Hale predicts that combat gum could save the military a hundred million dollars annually. Dental emergencies account for ten per cent of all injuries that cause soldiers to be evacuated from the battlefield (not counting battle itself, of course). There are forty-seven types of dental emergencies, ranging from the mildly uncomfortable (gingivitis, say), moderately painful (pericoronitis), and severe (totally avulsed tooth). When it gets that bad, a soldier might need to be helicoptered into a dental theatre on another continent. The cost of transportation, plus that of the treatment itself, on top of the unit’s lost manpower, adds up to tens of millions of dollars each year. According to Hale, forty per cent of recruits have at least three cavities. “They have developed a decay pattern,” he said. “We diagnose, pull their teeth, and fill them. This is a constant thing for us, because we have tremendous turnover.”

This is the sort of thing that would have automatically prompted me to write a post, had I seen it back in March of 2014. I had occasion to see dentists in the Army, and I can't remember any bad experiences. I even had my wisdom teeth taken out while stationed in San Antonio, Texas. I was regular Army, and I was referred to the Air Force hospital for removal.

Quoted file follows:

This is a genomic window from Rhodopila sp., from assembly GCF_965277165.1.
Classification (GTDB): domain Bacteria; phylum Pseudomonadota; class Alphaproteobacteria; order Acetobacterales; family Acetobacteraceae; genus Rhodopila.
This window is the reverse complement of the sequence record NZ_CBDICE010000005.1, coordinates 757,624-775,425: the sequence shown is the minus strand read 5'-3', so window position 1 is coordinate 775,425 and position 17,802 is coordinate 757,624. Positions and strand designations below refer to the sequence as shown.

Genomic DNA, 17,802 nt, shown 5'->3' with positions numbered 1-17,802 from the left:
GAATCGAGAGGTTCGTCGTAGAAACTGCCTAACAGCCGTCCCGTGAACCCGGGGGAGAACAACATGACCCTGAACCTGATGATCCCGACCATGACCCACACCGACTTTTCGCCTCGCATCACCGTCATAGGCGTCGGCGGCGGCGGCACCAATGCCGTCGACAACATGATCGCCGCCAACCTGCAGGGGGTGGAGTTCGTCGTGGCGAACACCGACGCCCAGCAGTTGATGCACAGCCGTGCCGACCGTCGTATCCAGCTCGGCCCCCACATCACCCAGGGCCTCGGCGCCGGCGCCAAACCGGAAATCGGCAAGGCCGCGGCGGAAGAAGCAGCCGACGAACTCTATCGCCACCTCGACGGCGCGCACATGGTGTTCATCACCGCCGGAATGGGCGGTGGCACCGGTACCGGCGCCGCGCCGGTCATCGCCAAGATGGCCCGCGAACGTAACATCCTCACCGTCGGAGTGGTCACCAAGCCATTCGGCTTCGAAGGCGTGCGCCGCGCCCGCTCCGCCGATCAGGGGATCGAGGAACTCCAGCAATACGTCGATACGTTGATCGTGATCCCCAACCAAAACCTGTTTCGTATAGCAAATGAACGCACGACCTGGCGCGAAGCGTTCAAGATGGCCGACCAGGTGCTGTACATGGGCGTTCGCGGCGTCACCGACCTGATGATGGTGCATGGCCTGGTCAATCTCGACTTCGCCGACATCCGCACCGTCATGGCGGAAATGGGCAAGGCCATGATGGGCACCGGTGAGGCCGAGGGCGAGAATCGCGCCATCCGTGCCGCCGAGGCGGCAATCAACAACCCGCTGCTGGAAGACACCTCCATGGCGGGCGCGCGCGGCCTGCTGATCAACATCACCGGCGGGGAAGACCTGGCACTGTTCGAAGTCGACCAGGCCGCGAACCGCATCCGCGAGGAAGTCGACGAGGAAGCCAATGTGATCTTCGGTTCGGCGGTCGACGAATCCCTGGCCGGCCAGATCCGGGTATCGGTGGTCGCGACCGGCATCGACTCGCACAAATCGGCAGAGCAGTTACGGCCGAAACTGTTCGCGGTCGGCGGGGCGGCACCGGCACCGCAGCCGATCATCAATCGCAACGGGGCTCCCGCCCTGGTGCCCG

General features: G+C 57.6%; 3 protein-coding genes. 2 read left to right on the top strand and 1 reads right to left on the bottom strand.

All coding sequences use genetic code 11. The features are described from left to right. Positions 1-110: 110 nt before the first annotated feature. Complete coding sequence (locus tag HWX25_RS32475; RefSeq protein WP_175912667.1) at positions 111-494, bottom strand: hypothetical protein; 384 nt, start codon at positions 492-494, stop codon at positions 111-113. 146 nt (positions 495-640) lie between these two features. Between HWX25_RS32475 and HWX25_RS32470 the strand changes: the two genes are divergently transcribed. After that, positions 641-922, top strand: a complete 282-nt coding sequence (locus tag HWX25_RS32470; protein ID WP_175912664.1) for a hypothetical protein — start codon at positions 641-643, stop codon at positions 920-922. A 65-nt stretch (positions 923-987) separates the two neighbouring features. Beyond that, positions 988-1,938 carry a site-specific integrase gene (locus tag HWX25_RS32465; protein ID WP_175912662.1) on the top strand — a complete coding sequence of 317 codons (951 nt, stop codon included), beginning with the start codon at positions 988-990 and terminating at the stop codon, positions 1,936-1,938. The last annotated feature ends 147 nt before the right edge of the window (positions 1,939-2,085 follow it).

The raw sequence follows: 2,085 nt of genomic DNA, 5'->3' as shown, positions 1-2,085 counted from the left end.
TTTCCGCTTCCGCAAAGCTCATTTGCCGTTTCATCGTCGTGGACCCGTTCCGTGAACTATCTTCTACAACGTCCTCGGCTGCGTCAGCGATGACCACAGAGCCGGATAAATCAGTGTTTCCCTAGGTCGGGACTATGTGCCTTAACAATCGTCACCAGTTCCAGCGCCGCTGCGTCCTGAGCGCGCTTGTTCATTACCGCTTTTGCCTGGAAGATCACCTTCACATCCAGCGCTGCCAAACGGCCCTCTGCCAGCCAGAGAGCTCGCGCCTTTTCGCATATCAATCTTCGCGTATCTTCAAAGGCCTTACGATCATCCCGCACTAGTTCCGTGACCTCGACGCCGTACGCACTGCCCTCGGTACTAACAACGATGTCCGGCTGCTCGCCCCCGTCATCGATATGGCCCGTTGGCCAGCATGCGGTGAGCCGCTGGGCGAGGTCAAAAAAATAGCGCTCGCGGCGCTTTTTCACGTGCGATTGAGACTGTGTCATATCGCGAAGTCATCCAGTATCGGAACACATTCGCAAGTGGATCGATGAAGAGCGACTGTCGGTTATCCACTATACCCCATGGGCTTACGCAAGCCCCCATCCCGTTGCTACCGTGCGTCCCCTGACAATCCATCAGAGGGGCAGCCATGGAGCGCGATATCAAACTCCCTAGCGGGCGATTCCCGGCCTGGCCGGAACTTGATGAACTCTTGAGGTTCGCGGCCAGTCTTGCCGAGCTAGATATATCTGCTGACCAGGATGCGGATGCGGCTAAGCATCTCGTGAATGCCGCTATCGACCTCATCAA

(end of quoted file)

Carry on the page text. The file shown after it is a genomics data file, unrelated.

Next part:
It took a week for me to feel normal after that because I had waited until I was about 30 to do the wisdom tooth extractions. I had all four of them out at once. No fun.

What is referenced in the article gets to the heart of a problem for deploying soldiers. We had categories for everyone, and I seem to recall that they ran from Cat I to Cat IV. If you were a one or a two, you could be deployed. That meant that you had seen a dentist and didn't have any issues. If you were a Cat III or IV, you couldn't deploy. Typically that meant that you hadn't been to the dentist in a while or that you had outstanding issues, like root canal work that needed to be done.

I always went to the dentist. It was free and it wasn't that bad. If they can give you a gum that will keep your teeth in your head, sell it to the civilian world and make money. Precious few innovations come to soldiers nowadays. The last big innovation was the Camelback drinking system. Gum that kills bacteria and prevents tooth loss? We should give that to everyone.

Friday, July 17, 2015

Andrea Peyser is Still Insane




Holy crap:

Bill Cosby is a lousy husband and a possible sex addict. But is he a rapist?